The truth is that my teacher gave us a homework, and I wanted to ask you if I did this right.

What I have to do is answer the following questions given the following NFA.


  1. Why is this an NFA?
  2. What language describes the NFA? Describe in your words and indicate the corresponding regular expression
  3. Transform it into a DFA and indicate their dead, initial and final states.

So my answers are...

  1. Because it holds that: $\delta(q_1, \epsilon) = q_{14}, \text{with } q_1 \neq q_{14} (\text{in a DFA is always true that $\delta(q, \epsilon) = q$})$ and $\delta(q_2, \epsilon) = q_3, \delta(q_2, \epsilon) = q_7, \text{with } q_3 \neq q_7 (\text{in a DFA if $\delta(q, a) = q_1$ and $\delta(q, a) = q_2, \text{then is always true that } q_1 = q_2$})$.
  2. The regular expression is $1(11|0^*)^*$, that is, the set of strings containing $0$s and $1$s starting with a $1$, having an odd number of $1$s and wherein each $1$ after the first, will be accompanied by at least another $1$.
  3. The DFA I got was this.

enter image description here

Initial state: A, Final states: C, D, E and Dead state: B.

I did it well?

  • $\begingroup$ I would give that answer full marks, although I do notice that you can merge states D and F of your DFA. (In fact, it's possible to write a DFA with only 4 states. I think once you merge D and F it will be clear that you can also merge them with C.) $\endgroup$
    – MJD
    Apr 5, 2015 at 4:10
  • $\begingroup$ Thanks for the reply, with regard to what you say that I can merge D, F and C, is there a way to transform the NFA to DFA with fewer states algorithmically?, or is it by guess?, because of the way I did (applying e-closure to the states to the initial state, etc...) it resulted in exactly the DFA that I show on the last picture. $\endgroup$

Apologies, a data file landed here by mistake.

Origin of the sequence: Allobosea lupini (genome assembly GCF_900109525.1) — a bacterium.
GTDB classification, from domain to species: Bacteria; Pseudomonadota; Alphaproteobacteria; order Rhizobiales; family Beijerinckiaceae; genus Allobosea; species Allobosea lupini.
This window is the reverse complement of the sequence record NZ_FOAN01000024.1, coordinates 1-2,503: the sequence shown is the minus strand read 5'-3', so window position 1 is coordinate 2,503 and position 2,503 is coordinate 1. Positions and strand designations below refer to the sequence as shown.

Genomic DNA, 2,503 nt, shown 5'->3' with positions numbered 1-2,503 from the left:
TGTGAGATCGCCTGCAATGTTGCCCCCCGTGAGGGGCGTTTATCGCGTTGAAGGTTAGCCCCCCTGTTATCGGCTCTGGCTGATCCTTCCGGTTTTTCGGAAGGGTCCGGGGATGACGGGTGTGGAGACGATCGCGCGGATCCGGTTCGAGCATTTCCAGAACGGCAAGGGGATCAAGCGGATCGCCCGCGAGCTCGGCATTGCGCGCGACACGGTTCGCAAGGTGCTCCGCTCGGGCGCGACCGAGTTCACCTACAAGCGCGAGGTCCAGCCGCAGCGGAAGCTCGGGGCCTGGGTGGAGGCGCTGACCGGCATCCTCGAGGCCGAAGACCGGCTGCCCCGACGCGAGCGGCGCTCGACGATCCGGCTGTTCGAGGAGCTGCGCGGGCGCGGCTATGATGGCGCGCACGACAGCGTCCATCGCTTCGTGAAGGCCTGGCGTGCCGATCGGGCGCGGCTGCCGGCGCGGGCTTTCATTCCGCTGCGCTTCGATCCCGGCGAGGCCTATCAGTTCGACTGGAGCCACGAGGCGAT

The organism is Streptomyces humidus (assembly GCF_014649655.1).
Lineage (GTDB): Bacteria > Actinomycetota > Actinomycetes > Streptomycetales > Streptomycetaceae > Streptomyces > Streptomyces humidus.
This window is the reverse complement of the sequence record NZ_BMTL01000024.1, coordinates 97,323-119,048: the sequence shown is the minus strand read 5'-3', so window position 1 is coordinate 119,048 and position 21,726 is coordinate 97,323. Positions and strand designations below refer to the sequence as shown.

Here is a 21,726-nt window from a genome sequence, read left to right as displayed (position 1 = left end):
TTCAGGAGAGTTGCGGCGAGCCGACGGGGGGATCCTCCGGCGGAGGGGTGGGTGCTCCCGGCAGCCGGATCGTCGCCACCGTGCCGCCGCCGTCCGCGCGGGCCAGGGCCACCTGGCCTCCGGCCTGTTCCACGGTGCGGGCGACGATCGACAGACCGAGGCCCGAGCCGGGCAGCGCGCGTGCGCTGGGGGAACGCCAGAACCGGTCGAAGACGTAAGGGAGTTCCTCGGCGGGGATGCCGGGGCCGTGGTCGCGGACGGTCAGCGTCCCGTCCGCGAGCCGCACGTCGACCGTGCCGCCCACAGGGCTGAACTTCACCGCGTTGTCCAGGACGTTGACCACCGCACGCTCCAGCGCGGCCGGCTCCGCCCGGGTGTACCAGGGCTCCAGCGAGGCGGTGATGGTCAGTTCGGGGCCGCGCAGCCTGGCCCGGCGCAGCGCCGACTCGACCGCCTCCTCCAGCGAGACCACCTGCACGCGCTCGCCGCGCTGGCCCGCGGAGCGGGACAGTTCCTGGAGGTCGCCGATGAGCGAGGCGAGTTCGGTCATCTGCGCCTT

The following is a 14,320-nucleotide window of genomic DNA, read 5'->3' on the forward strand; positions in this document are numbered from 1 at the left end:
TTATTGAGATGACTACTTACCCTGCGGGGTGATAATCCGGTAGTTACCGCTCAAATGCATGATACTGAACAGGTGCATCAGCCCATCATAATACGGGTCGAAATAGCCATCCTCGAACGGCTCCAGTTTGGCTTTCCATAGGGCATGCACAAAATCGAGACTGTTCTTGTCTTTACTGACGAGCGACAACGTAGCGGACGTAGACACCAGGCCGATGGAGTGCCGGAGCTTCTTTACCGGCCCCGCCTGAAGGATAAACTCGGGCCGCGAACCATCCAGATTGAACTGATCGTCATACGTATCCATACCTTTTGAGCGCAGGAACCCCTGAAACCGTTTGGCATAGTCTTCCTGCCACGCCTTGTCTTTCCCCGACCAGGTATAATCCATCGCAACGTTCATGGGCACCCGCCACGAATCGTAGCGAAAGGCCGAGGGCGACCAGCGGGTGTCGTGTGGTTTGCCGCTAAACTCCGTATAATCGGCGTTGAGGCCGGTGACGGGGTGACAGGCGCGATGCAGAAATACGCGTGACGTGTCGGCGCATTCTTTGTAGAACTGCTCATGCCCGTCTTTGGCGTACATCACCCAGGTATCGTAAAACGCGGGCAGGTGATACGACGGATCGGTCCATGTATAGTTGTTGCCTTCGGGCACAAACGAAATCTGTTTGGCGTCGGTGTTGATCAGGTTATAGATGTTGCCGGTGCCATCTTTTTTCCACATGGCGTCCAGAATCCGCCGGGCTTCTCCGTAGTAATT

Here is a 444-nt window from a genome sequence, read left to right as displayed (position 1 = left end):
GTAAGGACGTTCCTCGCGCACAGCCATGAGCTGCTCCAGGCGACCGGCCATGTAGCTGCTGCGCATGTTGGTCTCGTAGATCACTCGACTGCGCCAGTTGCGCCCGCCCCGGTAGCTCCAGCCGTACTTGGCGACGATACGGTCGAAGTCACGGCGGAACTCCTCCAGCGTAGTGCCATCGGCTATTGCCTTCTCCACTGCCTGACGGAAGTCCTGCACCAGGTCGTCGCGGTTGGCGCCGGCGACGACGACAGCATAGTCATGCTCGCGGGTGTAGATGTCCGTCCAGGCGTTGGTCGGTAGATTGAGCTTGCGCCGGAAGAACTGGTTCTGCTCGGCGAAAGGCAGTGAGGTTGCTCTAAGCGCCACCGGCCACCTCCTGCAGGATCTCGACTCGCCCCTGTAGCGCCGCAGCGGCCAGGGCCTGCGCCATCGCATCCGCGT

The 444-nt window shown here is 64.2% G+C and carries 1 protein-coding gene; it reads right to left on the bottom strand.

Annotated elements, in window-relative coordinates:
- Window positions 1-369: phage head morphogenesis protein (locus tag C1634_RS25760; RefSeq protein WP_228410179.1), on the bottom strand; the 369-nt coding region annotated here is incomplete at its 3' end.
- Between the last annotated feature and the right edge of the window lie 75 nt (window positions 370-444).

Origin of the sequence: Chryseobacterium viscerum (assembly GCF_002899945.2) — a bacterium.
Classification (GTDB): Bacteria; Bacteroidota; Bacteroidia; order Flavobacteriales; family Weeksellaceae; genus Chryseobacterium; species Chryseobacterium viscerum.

– OiciTrap
    Apr 5, 2015 at 4:35
  • 1
    $\begingroup$ You are looking for the Myhill-Nerode theorem. $\endgroup$
    – MJD
    Apr 5, 2015 at 4:41
  • $\begingroup$ @MJD The minimal DFA has 3 states and even just 2 states if you allow incomplete automata. $\endgroup$
    – J.-E. Pin
    Apr 5, 2015 at 10:40

1 Answer 1

  1. A DFA has no $\epsilon$-transitions, so this is not a DFA. I would rather called your automaton a nondeterministic finite automaton with $\varepsilon$-moves.

  2. Your regular expression $1(11 \cup 0^*)^*$ is correct. Your informal description is almost correct: you should just modify your sentence

each $1$ after the first, will be accompanied by at least another $1$

as follows:

if one counts only the $1$, every $1$ in even position is followed by a $1$.

The problem with your formulation occurs for instance for the word $1110$: this word is in the language, however the third $1$ is not followed by a $1$.

  1. Hint. The minimal automaton has actually 3 states.

  2. For the question in your comment see the answer to this question.

  • $\begingroup$ One might also mention that it fails to be a DFA because it’s missing some of the required transitions, e.g., a $0$ transition from $q_0$. $\endgroup$ Apr 5, 2015 at 17:19
  • $\begingroup$ @brian-m-scott Some authors do not require this condition and refer to complete deterministic automata for a DFA with this property. See in particular, Eilenberg's definition p. 30 in his book Automata, Languages and Machines, Vol A, Academic Press, 1974. $\endgroup$
    – J.-E. Pin
    Apr 5, 2015 at 18:04

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